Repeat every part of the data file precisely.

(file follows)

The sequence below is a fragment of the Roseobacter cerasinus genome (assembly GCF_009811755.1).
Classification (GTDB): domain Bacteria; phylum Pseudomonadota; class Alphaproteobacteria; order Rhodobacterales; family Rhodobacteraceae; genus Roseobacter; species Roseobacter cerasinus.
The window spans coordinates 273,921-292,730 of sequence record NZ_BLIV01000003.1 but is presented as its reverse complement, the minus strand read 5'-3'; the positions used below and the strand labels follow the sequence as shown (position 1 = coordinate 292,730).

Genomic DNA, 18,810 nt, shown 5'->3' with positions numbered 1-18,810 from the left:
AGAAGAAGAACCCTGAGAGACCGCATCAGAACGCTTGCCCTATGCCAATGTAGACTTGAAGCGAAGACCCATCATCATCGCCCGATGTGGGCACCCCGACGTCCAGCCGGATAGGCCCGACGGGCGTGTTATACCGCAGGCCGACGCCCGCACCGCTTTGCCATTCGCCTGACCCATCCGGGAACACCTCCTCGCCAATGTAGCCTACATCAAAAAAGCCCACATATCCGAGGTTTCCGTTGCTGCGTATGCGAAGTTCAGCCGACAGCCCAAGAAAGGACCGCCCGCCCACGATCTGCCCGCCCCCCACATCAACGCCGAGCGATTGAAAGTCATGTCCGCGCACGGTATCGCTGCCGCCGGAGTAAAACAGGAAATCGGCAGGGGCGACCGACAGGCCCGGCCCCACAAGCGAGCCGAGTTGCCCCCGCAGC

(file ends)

The sequence below is a fragment of the Roseobacter cerasinus genome (assembly GCF_009811755.1).
Classification (GTDB): domain Bacteria; phylum Pseudomonadota; class Alphaproteobacteria; order Rhodobacterales; family Rhodobacteraceae; genus Roseobacter; species Roseobacter cerasinus.
The window spans coordinates 273,921-292,730 of sequence record NZ_BLIV01000003.1 but is presented as its reverse complement, the minus strand read 5'-3'; the positions used below and the strand labels follow the sequence as shown (position 1 = coordinate 292,730).

Genomic DNA, 18,810 nt, shown 5'->3' with positions numbered 1-18,810 from the left:
AGAAGAAGAACCCTGAGAGACCGCATCAGAACGCTTGCCCTATGCCAATGTAGACTTGAAGCGAAGACCCATCATCATCGCCCGATGTGGGCACCCCGACGTCCAGCCGGATAGGCCCGACGGGCGTGTTATACCGCAGGCCGACGCCCGCACCGCTTTGCCATTCGCCTGACCCATCCGGGAACACCTCCTCGCCAATGTAGCCTACATCAAAAAAGCCCACATATCCGAGGTTTCCGTTGCTGCGTATGCGAAGTTCAGCCGACAGCCCAAGAAAGGACCGCCCGCCCACGATCTGCCCGCCCCCCACATCAACGCCGAGCGATTGAAAGTCATGTCCGCGCACGGTATCGCTGCCGCCGGAGTAAAACAGGAAATCGGCAGGGGCGACCGACAGGCCCGGCCCCACAAGCGAGCCGAGTTGCCCCCGCAGC